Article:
Published: Mon, October 15, 2018
Worldwide | By Isabel Fisher

Theresa May puts the brakes on customs union deal with Brussels

Theresa May puts the brakes on customs union deal with Brussels

Mr Wilson also took aim at Irish premier Leo Varadkar and Foreign Affairs Minister Simon Coveney, who he said had "encouraged" the EU's chief negotiator Michel Barnier to "take a hard line". For his part, the Brexit secretary left Brussels and traveled back to London without making any comment.

Starmer brokered a complex "composite motion" at the party's conference last month that said all options were on the table if May's deal is rejected by parliament.

It follows comments from Davis in The Sunday Times in which he warned that failure to agree on a final trade deal could leave Britain paying £39 billion to Brussels.

One of the issues that has been hampering progression of a deal has been that of the Irish border and a potential backstop - a mechanism to avoid a hard border with Northern Ireland.

The Northern Irish Democratic Unionist Party objects to the current solution for the Irish border as it will erect some barriers between the province and the rest of the U.K. Hardline Brexiteers object to it because it risks keeping the U.K. tied to European Union rules indefinitely.

Health minister Matt Hancock suggested the backstop could be temporary without such the date, an argument that may fall flat for some Eurosceptic lawmakers who are calling for May to "chuck Chequers", her Brexit plan named after her country residence.

Despite the pessimism, some observers believe a showdown moment may simply be a necessary piece of theatrics that will act as a precursor to a deal.

But the claims have angered Johnson's supporters, with one telling the Mail Davis was "painfully out of his depth" and insisted that he would be a "disaster" as prime minister. A breakdown in relations in October could potentially help the premier at home by showing she had stood her ground.

"But, if the European Union doesn't match the ambition and pragmatism we've shown, we have the plans in place to avoid, mitigate or manage the risk of no deal and make a success of Brexit". May is probably going to have to count on opposition votes, and will need to present it as the only viable alternative to chaos.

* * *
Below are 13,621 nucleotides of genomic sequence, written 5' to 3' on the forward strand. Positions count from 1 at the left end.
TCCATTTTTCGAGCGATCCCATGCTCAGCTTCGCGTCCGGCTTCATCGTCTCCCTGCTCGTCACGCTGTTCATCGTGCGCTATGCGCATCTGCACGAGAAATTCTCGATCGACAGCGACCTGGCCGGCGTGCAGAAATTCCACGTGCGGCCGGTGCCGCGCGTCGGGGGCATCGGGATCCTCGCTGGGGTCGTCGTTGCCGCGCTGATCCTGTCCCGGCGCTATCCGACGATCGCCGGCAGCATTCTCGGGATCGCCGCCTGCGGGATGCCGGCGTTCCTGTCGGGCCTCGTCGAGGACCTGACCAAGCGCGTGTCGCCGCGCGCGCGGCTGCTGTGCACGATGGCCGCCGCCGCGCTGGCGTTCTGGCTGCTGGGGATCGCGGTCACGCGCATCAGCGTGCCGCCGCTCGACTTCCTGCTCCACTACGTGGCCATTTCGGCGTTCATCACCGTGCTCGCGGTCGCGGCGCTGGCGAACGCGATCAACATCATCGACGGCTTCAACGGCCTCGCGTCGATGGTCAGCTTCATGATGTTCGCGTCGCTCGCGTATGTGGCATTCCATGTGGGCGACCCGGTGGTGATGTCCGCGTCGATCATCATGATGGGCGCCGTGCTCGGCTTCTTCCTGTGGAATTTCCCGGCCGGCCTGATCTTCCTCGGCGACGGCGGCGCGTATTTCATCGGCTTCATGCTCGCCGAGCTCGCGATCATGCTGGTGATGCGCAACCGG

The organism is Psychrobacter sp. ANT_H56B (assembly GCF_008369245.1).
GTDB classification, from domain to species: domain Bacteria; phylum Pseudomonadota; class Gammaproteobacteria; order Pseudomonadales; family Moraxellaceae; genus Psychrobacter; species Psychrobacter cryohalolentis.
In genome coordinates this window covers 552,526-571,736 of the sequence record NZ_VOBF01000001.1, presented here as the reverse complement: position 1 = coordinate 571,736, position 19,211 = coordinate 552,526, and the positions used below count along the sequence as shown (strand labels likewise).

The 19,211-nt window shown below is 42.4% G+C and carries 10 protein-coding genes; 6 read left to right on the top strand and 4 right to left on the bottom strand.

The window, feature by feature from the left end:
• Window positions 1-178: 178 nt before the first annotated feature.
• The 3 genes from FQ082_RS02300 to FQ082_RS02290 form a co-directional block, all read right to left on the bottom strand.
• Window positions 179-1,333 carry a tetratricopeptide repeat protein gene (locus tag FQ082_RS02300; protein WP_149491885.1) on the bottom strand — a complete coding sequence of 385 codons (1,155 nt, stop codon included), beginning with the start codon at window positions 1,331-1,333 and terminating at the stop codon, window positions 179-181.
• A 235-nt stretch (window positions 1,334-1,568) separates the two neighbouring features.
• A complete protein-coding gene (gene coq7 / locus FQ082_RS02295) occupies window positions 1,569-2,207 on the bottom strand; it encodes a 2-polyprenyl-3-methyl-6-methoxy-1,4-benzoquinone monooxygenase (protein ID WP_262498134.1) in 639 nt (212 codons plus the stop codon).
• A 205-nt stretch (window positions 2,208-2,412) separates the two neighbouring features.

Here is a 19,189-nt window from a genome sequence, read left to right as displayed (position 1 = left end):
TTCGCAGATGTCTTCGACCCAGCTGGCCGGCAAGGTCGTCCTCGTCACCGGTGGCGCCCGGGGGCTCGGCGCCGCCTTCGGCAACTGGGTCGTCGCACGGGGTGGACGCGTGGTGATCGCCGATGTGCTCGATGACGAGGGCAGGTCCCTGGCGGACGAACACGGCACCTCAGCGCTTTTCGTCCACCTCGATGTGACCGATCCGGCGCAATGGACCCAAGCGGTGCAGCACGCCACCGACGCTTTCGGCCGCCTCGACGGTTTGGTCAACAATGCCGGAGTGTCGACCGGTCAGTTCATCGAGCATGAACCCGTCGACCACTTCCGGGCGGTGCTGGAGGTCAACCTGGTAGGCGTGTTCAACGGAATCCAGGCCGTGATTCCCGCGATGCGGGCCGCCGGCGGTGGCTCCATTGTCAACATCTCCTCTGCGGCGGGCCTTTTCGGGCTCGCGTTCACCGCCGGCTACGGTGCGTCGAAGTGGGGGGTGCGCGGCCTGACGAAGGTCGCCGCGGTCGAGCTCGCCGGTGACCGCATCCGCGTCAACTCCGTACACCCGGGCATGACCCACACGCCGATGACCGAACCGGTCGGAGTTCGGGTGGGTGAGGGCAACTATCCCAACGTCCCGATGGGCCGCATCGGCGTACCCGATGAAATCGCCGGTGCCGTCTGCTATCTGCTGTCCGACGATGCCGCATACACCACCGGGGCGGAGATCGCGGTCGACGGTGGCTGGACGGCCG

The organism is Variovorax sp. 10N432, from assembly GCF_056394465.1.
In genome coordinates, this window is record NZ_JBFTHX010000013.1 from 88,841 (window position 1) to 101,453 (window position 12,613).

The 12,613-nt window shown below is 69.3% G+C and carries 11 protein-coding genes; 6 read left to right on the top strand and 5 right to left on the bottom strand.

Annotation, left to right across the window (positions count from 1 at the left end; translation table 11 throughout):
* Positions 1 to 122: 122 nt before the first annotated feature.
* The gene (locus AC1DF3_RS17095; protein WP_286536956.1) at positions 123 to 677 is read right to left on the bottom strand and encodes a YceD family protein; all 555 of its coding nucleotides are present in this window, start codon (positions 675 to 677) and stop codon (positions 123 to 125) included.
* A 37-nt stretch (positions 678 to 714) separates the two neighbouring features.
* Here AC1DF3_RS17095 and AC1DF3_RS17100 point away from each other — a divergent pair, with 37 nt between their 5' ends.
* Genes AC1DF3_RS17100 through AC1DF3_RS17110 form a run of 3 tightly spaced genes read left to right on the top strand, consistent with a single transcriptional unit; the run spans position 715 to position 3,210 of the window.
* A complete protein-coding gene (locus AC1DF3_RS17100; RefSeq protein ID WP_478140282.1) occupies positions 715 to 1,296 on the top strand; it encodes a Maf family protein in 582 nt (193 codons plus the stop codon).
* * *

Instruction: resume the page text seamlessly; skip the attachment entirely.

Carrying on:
Rabb's surprise trip to Brussels spurred speculation of a breakthrough in the negotiations, a possibility reinforced by the call for the ambassadors from the bloc's 27 nations to meet at European Union headquarters, starting at 12:30 p.m. ET on Sunday.

Meanwhile, Ireland's ambassador to the UK, Adrian O'Neill, said Sunday's events in Brussels were a "setback" and could increase the prospect of a no-deal Brexit.

He then went on to say: "However there remain a number of unresolved issues relating to the backstop".

An EU official said no further negotiations were planned before the leaders of EU countries convene in Brussels. That's reduced her room for maneuver.

Former Cabinet colleague David Davis openly threatened Mrs May with a leadership election unless she changes her stance on Brexit, while up to nine Cabinet ministers are considering resigning over the issue.

May also faces obstacles from the Democratic Unionist Party in Northern Ireland, which has played a crucial role in propping up her minority government in Parliament.

A Cabinet meeting on Tuesday is shaping up to be a showdown between May and those ministers most in favor of a clean break with the EU.

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